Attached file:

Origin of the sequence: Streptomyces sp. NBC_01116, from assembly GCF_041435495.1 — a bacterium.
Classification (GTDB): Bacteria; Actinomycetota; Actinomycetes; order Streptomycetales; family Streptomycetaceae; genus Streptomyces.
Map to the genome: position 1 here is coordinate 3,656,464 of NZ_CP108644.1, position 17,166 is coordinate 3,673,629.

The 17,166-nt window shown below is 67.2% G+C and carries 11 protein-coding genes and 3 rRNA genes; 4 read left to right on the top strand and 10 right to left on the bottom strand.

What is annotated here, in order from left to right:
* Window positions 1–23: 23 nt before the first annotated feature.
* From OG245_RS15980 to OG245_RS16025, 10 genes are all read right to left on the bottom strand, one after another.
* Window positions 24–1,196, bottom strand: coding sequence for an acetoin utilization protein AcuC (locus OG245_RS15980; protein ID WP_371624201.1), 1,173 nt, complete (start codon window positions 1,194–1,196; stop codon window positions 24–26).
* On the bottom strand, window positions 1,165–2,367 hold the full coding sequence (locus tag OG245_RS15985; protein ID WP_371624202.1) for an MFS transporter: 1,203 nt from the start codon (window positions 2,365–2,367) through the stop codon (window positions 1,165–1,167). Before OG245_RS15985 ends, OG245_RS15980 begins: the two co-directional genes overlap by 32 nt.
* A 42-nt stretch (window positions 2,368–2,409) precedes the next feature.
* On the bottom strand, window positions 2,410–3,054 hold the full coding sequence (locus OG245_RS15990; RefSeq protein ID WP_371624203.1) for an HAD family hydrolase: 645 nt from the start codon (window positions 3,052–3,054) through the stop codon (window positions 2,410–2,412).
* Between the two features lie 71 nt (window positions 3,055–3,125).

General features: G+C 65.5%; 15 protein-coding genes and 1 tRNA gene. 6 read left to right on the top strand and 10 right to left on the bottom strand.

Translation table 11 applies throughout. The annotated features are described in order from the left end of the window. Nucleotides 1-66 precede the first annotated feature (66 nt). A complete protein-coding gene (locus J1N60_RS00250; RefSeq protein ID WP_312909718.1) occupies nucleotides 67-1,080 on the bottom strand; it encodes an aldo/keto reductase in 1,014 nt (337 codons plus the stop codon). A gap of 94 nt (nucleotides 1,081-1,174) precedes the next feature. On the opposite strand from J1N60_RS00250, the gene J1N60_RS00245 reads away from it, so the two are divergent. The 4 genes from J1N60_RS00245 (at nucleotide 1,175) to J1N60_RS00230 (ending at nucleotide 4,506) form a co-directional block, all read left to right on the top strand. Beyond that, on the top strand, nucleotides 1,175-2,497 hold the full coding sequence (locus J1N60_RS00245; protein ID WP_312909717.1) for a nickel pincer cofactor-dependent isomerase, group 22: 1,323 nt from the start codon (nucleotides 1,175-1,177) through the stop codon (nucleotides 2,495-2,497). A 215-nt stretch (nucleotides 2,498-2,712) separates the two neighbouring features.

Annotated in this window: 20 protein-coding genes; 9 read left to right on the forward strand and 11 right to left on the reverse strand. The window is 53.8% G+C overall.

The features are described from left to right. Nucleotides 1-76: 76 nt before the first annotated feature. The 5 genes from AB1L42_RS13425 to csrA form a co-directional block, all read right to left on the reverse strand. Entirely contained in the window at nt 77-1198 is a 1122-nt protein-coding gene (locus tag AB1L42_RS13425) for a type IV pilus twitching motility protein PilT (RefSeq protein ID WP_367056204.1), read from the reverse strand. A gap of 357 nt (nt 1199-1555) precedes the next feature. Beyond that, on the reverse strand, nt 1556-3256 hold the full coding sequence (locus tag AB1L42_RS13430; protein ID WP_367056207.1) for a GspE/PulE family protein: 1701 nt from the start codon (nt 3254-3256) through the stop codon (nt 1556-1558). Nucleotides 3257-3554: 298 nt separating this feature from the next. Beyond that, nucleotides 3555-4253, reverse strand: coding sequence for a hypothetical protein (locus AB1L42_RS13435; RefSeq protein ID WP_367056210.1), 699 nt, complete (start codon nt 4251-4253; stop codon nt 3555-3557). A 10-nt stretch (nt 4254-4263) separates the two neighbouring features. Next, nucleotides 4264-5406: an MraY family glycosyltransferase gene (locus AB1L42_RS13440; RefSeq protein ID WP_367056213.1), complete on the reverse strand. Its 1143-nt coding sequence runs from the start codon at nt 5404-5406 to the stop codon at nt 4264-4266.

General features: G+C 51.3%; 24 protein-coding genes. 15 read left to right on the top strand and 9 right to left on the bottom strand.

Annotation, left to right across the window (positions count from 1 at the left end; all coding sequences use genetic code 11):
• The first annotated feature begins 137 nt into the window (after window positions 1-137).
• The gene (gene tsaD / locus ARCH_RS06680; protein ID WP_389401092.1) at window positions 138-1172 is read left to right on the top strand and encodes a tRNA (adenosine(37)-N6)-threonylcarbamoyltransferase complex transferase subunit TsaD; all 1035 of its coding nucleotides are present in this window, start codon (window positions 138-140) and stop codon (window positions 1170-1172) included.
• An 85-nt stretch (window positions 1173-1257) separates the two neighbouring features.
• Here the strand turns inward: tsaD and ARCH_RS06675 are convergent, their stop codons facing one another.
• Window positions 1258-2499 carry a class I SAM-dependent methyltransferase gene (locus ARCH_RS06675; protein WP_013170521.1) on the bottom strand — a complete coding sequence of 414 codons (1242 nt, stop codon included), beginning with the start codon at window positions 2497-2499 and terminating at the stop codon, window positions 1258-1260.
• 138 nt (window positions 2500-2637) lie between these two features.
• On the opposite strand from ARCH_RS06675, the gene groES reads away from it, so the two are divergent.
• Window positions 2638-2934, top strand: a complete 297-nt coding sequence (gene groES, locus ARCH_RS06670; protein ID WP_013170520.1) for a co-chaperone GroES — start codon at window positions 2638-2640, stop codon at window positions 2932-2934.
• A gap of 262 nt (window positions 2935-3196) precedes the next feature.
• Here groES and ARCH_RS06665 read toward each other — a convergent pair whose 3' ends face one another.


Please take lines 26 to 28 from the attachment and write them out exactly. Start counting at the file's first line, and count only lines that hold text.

• Window positions 2638-2934, top strand: a complete 297-nt coding sequence (gene groES, locus ARCH_RS06670; protein ID WP_013170520.1) for a co-chaperone GroES — start codon at window positions 2638-2640, stop codon at window positions 2932-2934.
• A gap of 262 nt (window positions 2935-3196) precedes the next feature.
• Here groES and ARCH_RS06665 read toward each other — a convergent pair whose 3' ends face one another.